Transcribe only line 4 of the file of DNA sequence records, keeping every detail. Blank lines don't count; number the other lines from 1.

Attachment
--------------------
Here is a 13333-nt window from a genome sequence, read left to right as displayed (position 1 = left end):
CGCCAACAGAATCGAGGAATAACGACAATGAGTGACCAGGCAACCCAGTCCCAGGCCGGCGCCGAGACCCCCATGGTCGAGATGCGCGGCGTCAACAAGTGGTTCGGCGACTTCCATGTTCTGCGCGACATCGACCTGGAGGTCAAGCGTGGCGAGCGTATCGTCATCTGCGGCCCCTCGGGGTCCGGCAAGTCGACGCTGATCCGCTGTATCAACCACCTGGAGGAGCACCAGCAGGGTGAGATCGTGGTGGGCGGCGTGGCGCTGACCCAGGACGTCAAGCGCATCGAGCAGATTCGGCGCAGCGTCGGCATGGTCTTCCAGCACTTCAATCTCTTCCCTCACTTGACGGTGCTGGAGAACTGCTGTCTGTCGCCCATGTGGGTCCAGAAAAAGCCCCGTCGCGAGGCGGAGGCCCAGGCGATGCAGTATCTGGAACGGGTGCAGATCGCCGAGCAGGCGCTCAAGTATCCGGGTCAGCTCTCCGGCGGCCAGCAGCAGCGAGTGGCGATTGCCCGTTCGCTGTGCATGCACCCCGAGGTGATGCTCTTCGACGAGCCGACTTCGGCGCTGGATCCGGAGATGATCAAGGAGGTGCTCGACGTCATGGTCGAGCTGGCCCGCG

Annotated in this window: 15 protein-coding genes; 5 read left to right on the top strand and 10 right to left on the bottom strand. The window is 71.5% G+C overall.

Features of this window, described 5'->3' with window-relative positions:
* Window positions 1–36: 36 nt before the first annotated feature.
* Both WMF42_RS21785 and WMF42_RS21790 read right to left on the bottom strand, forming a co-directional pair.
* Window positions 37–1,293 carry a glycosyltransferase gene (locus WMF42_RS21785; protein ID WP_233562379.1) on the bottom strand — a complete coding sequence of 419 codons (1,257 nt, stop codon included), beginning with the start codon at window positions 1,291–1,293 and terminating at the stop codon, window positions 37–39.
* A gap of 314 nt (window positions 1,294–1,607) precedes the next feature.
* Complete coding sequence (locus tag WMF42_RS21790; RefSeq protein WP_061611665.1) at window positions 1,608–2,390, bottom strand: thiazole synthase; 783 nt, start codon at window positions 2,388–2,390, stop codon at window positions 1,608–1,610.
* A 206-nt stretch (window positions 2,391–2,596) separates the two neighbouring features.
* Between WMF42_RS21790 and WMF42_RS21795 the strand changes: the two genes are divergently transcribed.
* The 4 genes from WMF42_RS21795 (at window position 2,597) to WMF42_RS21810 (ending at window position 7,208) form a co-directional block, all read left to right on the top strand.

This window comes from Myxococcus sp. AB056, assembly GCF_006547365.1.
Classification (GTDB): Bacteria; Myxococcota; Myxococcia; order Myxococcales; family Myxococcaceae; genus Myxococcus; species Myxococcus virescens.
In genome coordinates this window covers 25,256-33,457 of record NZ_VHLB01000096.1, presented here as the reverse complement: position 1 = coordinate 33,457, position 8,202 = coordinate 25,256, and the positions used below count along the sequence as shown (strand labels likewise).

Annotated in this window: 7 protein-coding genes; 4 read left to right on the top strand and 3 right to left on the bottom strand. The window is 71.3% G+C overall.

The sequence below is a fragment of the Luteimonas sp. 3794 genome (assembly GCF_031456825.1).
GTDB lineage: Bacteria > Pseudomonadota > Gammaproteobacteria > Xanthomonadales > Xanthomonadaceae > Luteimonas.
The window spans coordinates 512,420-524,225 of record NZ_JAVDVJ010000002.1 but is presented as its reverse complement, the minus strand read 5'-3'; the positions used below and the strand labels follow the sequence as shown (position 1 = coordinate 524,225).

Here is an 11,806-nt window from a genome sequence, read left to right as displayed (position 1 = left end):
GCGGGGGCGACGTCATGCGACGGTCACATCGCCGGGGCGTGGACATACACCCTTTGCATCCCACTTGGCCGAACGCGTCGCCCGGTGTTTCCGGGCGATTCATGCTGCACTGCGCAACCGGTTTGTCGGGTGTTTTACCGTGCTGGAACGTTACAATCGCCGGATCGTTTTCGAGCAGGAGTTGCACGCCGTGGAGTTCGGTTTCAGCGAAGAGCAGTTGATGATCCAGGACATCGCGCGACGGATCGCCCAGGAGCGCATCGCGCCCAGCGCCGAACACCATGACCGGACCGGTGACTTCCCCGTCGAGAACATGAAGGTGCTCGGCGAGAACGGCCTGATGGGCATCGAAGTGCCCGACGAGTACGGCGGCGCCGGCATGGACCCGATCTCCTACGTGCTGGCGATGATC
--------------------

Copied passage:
Features of this window, described 5'->3' with window-relative positions: